If you don't like the coverage one round of top thread provides, cover the padding with a second round of the top thread.  

Very Velvet and Pearl Cotton make excellent base rows.  I prefer wider threads for the top thread, such as Flair, Fyre Werks, Treasure Ribbon, Frosty Rays, or plied floss (with a laying tool to maximize its width and coverage).

These stitch diagrams, along with other #whimsicalwednesday and #smallspacesunday stitch diagrams, can also be found on www.pinterest.com/whimsicalstitch/whimsicalwednesday.  

Be sure to follow whimsicalstitch.com on FacebookPinterestInstagram, and Twitter.

If you like what you see on this blog, want to learn some very creative decorative stitches, and how to put them all together, whimsicalstitch.com sells stitch guides for seasonal Melissa Shirley designs.  Ten guides are currently available and more are in the pipeline.

Enjoy!

Which One is Your "Just Right?"

Woven Hungarian is one of my favorite stitches and, I confess, you will find it on virtually every piece I stitch.  It's a great stitch for large or small spaces.  What often is overlooked is its scalability.

The base pattern includes alternating rows of sequences of three, with stitches going over two or three rows.  Depending on how much shading you want to show through or how dressed up the stitch needs to be, the black accent stitch can be a cross stitch, french knot, bead, or empty.  

Woven Hungarian.jpg

When you expand it, things start to get interesting, especially for large spaces such as skies, water, and large spaces in what I call "master-pieces," meaning very large dramatic canvases with large areas to fill.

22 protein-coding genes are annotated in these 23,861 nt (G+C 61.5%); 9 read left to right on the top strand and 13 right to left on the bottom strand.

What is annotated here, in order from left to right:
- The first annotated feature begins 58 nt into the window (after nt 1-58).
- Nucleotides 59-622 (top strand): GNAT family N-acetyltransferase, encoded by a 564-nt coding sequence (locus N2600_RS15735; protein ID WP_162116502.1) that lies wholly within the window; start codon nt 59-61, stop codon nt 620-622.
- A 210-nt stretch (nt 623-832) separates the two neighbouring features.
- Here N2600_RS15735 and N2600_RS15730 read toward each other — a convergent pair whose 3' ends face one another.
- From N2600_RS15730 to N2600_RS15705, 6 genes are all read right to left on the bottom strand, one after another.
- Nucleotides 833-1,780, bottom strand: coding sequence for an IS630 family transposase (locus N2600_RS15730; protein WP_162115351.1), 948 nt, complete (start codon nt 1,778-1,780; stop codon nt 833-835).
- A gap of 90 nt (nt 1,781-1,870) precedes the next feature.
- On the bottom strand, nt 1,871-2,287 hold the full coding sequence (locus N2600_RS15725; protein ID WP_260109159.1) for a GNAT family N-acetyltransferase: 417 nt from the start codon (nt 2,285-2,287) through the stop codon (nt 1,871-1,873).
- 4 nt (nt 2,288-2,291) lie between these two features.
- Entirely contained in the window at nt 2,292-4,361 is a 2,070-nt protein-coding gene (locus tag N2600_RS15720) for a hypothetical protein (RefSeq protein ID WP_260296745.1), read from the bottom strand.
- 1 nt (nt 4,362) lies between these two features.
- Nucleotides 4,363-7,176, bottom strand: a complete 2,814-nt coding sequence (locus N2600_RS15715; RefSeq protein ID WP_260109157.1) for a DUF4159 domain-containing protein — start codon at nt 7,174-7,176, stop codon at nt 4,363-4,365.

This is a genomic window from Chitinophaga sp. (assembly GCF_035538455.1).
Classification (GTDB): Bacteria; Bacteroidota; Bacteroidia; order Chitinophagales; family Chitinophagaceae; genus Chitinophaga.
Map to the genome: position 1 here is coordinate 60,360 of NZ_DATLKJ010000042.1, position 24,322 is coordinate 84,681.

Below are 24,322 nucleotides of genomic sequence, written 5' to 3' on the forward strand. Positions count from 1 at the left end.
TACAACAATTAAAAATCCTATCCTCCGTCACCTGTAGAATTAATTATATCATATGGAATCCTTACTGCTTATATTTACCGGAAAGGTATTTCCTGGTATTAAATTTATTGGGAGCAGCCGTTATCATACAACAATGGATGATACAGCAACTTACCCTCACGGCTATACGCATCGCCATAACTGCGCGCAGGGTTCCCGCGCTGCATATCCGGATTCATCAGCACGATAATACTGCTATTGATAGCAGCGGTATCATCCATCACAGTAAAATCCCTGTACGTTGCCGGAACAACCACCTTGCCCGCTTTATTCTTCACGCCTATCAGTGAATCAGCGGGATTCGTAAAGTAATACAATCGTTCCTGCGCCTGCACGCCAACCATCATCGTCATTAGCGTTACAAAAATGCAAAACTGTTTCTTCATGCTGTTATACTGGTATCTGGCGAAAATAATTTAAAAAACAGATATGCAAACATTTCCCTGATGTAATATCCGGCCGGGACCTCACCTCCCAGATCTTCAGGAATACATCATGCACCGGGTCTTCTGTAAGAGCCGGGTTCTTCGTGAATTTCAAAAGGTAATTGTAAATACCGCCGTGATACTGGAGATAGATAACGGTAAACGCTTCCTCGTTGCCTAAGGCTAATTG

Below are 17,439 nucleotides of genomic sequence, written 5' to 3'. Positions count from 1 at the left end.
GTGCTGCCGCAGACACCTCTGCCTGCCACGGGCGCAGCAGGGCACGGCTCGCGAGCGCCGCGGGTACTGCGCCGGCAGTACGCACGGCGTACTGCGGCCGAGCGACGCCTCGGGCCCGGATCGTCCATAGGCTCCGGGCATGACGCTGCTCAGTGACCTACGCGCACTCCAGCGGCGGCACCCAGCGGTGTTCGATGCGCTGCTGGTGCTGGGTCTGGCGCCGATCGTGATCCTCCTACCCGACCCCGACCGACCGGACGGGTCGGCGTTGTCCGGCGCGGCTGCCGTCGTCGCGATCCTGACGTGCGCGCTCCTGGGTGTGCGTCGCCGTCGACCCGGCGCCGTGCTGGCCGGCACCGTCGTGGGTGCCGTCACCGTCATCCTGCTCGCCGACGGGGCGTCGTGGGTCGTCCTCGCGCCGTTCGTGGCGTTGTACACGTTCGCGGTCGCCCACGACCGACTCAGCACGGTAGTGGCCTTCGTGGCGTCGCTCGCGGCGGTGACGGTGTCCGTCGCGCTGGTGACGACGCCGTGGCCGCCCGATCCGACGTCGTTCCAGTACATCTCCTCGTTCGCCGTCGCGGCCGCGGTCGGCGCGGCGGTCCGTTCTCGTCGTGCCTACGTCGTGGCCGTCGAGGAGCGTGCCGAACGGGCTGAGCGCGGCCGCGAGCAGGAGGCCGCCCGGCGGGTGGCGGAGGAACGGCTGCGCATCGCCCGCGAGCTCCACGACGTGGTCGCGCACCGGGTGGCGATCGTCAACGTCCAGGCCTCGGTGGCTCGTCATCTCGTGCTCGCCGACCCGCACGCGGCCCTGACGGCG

The first expansion is increasing the length of the stitches from two and three rows to four and five rows.

Woven Hungarian Medium.jpg

The last variation expands four and five rows to six and seven rows.  And it's huge.  And I love what it could do for a large canvas, especially a sky or gorgeous kimono.  I have no other name for this, other than massive.

Woven Hungarian Massive.jpg

Goldilocks always thought the smallest object was the best but, in this case, the larger alternatives are more than fascinating.

These stitch diagrams, along with other #whimsicalwednesday and #smallspacesunday stitch diagrams, can also be found on www.pinterest.com/whimsicalstitch/whimsicalwednesday.  

Be sure to follow whimsicalstitch.com on FacebookPinterestInstagram, and Twitter.

If you like what you see on this blog, want to learn some very creative decorative stitches, and how to put them all together, whimsicalstitch.com sells stitch guides for seasonal Melissa Shirley designs.  Ten guides are currently available and more are in the pipeline.

Enjoy!

 

Woven Whimsy

There is something to be said for the tried and true stitches.  And when they can serve in multiple roles, all the better.  

Allow me to introduce you to (what I call) the Woven Ribbon stitch.  There are far too many things I like about it.  It is a clean, symmetrical design.  It serves well in large spaces without overpowering the piece.  The 2X2 row of stitches in between the larger squares can be glammed up with beads or a Smyrna Cross or dressed down with simple single stitches.

My favorite thing about it is that it does the job for a variety of larger spaces.  I've used it as a sky, a coat, a basket, a table top, wallpaper.

Enjoy the stitch!  Help inspire us by letting us know how you use it!

PS  I admit I might be more excited I figured out how to insert the image in the original blog post.  That said, I'm still posting all #whimsicalwednesday stitches on Pinterest (www.pinterest.com/whimsicalstitch) and Instagram (www.instagram.com/whimsicalstitch).  Enjoy!